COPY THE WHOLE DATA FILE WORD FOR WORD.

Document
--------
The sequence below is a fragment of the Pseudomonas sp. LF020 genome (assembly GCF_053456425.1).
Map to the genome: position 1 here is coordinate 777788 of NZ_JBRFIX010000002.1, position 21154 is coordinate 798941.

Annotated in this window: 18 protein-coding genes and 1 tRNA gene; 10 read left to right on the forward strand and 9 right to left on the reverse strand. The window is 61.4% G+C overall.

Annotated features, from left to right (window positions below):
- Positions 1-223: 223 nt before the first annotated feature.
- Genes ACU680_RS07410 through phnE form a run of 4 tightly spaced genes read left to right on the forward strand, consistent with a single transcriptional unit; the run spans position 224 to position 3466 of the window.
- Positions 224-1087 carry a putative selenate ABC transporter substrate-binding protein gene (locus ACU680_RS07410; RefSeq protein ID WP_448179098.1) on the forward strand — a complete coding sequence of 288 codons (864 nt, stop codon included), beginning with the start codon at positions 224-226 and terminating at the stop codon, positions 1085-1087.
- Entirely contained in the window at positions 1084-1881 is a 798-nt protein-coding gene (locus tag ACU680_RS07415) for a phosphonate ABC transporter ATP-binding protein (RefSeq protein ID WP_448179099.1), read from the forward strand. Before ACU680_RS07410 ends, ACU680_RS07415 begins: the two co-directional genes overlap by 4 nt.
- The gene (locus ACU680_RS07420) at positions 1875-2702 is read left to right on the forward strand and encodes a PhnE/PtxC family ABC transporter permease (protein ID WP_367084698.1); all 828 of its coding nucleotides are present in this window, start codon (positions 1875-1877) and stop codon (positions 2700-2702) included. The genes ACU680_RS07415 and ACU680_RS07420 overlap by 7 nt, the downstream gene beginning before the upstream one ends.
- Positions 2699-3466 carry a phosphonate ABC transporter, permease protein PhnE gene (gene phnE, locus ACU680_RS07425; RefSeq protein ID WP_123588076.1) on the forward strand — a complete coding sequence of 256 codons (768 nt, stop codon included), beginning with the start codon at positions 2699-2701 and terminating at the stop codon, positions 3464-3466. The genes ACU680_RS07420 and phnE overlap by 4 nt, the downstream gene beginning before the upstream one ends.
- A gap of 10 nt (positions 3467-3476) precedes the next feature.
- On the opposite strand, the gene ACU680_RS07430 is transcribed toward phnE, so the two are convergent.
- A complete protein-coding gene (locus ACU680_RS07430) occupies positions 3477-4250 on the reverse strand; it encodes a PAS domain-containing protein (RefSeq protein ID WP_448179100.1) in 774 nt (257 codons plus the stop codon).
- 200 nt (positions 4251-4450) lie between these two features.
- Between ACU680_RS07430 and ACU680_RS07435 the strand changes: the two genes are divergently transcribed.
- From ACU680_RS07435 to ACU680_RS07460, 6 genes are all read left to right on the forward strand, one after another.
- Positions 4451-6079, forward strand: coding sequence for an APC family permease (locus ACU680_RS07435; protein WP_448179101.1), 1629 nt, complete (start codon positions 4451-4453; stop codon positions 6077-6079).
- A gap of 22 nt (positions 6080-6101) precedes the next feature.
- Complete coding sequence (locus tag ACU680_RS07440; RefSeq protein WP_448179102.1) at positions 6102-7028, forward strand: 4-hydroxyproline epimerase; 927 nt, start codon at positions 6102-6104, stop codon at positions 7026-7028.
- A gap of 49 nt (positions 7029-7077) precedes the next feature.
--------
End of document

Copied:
The sequence below is a fragment of the Pseudomonas sp. LF020 genome (assembly GCF_053456425.1).
Map to the genome: position 1 here is coordinate 777788 of NZ_JBRFIX010000002.1, position 21154 is coordinate 798941.

Annotated in this window: 18 protein-coding genes and 1 tRNA gene; 10 read left to right on the forward strand and 9 right to left on the reverse strand. The window is 61.4% G+C overall.

Annotated features, from left to right (window positions below):
- Positions 1-223: 223 nt before the first annotated feature.
- Genes ACU680_RS07410 through phnE form a run of 4 tightly spaced genes read left to right on the forward strand, consistent with a single transcriptional unit; the run spans position 224 to position 3466 of the window.
- Positions 224-1087 carry a putative selenate ABC transporter substrate-binding protein gene (locus ACU680_RS07410; RefSeq protein ID WP_448179098.1) on the forward strand — a complete coding sequence of 288 codons (864 nt, stop codon included), beginning with the start codon at positions 224-226 and terminating at the stop codon, positions 1085-1087.
- Entirely contained in the window at positions 1084-1881 is a 798-nt protein-coding gene (locus tag ACU680_RS07415) for a phosphonate ABC transporter ATP-binding protein (RefSeq protein ID WP_448179099.1), read from the forward strand. Before ACU680_RS07410 ends, ACU680_RS07415 begins: the two co-directional genes overlap by 4 nt.
- The gene (locus ACU680_RS07420) at positions 1875-2702 is read left to right on the forward strand and encodes a PhnE/PtxC family ABC transporter permease (protein ID WP_367084698.1); all 828 of its coding nucleotides are present in this window, start codon (positions 1875-1877) and stop codon (positions 2700-2702) included. The genes ACU680_RS07415 and ACU680_RS07420 overlap by 7 nt, the downstream gene beginning before the upstream one ends.
- Positions 2699-3466 carry a phosphonate ABC transporter, permease protein PhnE gene (gene phnE, locus ACU680_RS07425; RefSeq protein ID WP_123588076.1) on the forward strand — a complete coding sequence of 256 codons (768 nt, stop codon included), beginning with the start codon at positions 2699-2701 and terminating at the stop codon, positions 3464-3466. The genes ACU680_RS07420 and phnE overlap by 4 nt, the downstream gene beginning before the upstream one ends.
- A gap of 10 nt (positions 3467-3476) precedes the next feature.
- On the opposite strand, the gene ACU680_RS07430 is transcribed toward phnE, so the two are convergent.
- A complete protein-coding gene (locus ACU680_RS07430) occupies positions 3477-4250 on the reverse strand; it encodes a PAS domain-containing protein (RefSeq protein ID WP_448179100.1) in 774 nt (257 codons plus the stop codon).
- 200 nt (positions 4251-4450) lie between these two features.
- Between ACU680_RS07430 and ACU680_RS07435 the strand changes: the two genes are divergently transcribed.
- From ACU680_RS07435 to ACU680_RS07460, 6 genes are all read left to right on the forward strand, one after another.
- Positions 4451-6079, forward strand: coding sequence for an APC family permease (locus ACU680_RS07435; protein WP_448179101.1), 1629 nt, complete (start codon positions 4451-4453; stop codon positions 6077-6079).
- A gap of 22 nt (positions 6080-6101) precedes the next feature.
- Complete coding sequence (locus tag ACU680_RS07440; RefSeq protein WP_448179102.1) at positions 6102-7028, forward strand: 4-hydroxyproline epimerase; 927 nt, start codon at positions 6102-6104, stop codon at positions 7026-7028.
- A gap of 49 nt (positions 7029-7077) precedes the next feature.